Ask a Question
Notify Me On Question Update
Email this Question
What fall gardening tasks will help reduce plant pests next year?
Rate This FAQ
Many plant-feeding insects and mites seek out protected sites to spend the winter. Among this group of pests seeking a cozy spot in your yard are squash bugs, Mexican bean beetles, earwigs, strawberry root weevils, and spider mites. You can take action now to get a jump-start on pest management for the next gardening season. Here are some things you can do:
- Remove any herbaceous (annual) plant material at the end of the season. Do not leave old vines, plants, and annual flowers in debris piles. Compost or dispose of the plant material as soon as possible. The longer you leave the debris around, the longer many pests have to find a comfortable place to spend the fall and winter.
- Rototill your garden soil in the fall. This destroys many pests that can overwinter there by bringing them to the surface where they will freeze or dessicate.
- Plant a fall and winter cover crop such as annual ryegrass. The cover crop helps reduce weeds, retain soil moisture, and add nutrients to the soil.
- In the late winter to early spring, prune diseased and dead limbs from woody shrubs and trees. Wait until the woody plants have hardened off for the winter before pruning. Fall pruning may predispose plants to winter injury.
- Protect shrubs and other plants with winter-sensitive roots and crowns, such as rose, blackberry and grape. Place leaves, grass clippings or other type of mulch around the base. Winter injury will cause stress and reduced growth for cold susceptible plants next spring. This in turn tends to make these plants more prone to attack by pests.
- Continue to water your perennial plants through the fall. Although their growth is slowing and less water is needed, a water-stressed plant is more vulnerable to winter injury.
- Plan now for next year by keeping a record of garden plants and cultivars you liked best, those with the fewest problems, and pest problems that should be addressed next spring with dormant oil sprays (such as aphids, scale, pear psylla and red mites).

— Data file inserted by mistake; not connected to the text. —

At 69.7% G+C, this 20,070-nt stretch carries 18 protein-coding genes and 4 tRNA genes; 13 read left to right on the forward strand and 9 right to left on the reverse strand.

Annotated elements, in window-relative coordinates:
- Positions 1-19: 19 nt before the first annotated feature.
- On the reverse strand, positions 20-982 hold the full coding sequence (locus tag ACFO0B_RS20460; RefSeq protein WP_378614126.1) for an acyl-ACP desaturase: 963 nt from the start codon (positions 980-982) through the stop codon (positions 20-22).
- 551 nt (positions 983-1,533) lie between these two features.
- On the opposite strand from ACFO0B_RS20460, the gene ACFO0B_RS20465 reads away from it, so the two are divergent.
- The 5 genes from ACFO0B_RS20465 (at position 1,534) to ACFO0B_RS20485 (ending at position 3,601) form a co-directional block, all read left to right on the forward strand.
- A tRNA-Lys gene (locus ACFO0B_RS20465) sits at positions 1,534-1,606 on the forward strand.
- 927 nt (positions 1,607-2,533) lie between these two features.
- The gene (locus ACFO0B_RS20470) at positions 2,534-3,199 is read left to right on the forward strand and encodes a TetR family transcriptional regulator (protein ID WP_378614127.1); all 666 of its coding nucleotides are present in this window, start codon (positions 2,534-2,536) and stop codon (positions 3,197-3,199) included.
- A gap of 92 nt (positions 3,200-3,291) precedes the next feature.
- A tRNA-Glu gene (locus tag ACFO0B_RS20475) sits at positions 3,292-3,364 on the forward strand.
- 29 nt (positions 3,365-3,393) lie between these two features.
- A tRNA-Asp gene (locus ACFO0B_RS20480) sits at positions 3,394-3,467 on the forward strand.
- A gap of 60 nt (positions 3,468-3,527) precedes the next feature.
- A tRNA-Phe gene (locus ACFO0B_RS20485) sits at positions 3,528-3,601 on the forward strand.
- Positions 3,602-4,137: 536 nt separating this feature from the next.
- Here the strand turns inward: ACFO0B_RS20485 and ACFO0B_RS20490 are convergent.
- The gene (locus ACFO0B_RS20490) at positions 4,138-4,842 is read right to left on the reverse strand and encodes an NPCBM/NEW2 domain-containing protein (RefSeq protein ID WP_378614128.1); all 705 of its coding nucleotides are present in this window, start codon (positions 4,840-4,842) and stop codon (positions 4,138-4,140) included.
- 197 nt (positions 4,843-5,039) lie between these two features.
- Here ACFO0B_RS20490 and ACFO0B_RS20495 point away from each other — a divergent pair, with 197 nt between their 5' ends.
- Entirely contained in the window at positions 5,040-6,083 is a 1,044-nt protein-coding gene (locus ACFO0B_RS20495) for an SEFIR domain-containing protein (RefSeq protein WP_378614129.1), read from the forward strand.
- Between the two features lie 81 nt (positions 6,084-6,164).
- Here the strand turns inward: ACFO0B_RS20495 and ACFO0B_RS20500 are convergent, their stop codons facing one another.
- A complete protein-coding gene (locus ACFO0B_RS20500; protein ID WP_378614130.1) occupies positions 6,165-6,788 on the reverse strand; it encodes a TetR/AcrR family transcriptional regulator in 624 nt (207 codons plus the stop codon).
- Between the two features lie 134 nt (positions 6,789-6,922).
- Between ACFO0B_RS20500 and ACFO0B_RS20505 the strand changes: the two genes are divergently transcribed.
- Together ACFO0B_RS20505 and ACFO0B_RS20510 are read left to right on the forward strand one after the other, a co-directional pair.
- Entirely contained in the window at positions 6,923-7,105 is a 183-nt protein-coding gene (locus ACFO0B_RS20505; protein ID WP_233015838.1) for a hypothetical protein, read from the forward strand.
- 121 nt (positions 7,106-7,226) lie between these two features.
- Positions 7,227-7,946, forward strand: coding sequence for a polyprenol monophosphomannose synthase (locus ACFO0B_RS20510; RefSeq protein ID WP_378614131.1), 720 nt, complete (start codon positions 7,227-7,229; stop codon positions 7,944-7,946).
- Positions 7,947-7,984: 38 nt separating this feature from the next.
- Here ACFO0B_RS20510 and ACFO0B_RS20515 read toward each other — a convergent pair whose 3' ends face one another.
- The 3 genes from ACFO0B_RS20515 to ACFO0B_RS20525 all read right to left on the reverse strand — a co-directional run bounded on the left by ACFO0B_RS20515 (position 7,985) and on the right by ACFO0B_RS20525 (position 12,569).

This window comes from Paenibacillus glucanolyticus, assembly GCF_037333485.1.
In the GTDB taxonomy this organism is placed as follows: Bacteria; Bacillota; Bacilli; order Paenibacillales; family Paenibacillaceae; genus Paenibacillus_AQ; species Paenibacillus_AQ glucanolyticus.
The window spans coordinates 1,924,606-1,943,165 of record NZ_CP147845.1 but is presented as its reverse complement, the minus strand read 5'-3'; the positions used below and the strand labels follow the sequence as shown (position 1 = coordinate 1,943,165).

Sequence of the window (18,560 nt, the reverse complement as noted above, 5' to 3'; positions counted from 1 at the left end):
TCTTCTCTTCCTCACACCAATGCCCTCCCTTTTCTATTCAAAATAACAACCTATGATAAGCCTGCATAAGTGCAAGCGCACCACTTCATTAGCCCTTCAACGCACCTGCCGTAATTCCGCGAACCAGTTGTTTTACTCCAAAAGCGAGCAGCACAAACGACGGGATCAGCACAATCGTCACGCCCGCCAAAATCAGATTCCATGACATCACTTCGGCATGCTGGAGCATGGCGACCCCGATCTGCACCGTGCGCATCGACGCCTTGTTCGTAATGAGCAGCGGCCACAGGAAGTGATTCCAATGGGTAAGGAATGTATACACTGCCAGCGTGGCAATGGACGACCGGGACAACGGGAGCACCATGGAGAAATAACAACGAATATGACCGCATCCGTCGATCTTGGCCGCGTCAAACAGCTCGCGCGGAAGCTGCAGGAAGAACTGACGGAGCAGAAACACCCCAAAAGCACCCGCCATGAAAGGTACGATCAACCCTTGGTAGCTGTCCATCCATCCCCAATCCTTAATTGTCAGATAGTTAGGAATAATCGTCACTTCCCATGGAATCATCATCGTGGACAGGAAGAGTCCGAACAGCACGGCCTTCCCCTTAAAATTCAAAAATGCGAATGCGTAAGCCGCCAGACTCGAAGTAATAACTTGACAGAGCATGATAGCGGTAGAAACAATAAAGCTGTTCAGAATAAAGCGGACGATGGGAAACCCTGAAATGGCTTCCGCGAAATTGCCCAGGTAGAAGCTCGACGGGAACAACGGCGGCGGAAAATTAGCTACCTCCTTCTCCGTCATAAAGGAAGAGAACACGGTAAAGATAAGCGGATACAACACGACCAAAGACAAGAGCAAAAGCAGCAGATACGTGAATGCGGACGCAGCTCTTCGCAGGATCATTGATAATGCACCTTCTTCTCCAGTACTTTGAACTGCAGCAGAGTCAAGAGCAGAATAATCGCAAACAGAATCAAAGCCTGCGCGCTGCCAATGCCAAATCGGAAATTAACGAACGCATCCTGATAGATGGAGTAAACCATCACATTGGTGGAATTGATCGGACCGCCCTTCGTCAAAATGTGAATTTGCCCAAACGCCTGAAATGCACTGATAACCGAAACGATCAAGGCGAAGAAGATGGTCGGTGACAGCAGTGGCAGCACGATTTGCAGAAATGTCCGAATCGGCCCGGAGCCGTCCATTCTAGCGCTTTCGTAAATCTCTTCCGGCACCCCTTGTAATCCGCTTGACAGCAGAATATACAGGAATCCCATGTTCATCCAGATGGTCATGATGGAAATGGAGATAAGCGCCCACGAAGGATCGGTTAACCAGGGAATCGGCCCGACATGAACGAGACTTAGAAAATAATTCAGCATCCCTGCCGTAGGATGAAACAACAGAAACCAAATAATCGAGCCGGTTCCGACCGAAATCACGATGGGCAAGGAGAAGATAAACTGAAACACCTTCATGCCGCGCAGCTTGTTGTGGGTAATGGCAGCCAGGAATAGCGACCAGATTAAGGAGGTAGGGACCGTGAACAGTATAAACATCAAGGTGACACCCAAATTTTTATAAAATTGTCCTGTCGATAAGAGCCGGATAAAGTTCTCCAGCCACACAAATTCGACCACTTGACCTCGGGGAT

Submit Your Suggestion
Other Questions In This Topic
- Why are my cherries wormy?
- I have an infestation of red ants in my retaining wall area where I also have plants. What is the best way to get rid of the red ants so I can weed etc. in that area?
- I live in Riverton, and have areas in my lawn that are brown and sparse. I planted the lawn from seed, a Kentucky bluegrass blend I bought from a nursery, at least 10 years ago. It grows well in cooler weather, but by summer it looks dead in patches and is stiff, not soft lawn for the kids to play on. I would like to put down some patch seed, but don't know what kind to use and how is the best way to plant. Do I have to take out the old lawn or can I just sprinkle it on and cover with a little bit of soil. Also, is there any way to control the wide leaf weed that grows throughout my lawn as well as the entire neighborhood?
- I have a lawn full of spiders. When I go to the flowers beds, probably a 100 spiders run out of the grass and bed. The spiders are about 3/8 of an inch long and dark brown. I would just like to get rid of them. What is the best approach?
- Last year my maple tree started losing leaves. I investigated and found it full of earwigs under the bark. I killed the bugs. The bark is falling off, Can I save my tree? It is over 20 years old.
- What's killing Spruce and Pine trees in Utah?
- My lawn is really struggling with the heat and drought. Is there a point when it just won't recover?
- I have a very large, beautiful Cottonwood tree on my property, that is near the property line with my neighbor. She wants to put in a new fence, because the tree has been pushing up the posts for her old fence. The fencing company has said that they can put in a new fence, but they will have to "shave off" a bit of the tree trunk and possibly some of the root near the surface of the ground. I am worried that something like that could lead to the tree getting sick or dying. I want to keep peace among neighbors, but it would be a disaster and very expensive to lose the tree because of something likethis. Can you please tell me if a Cottonwood tree is hardy enough to withstand such a "shaving" procedure?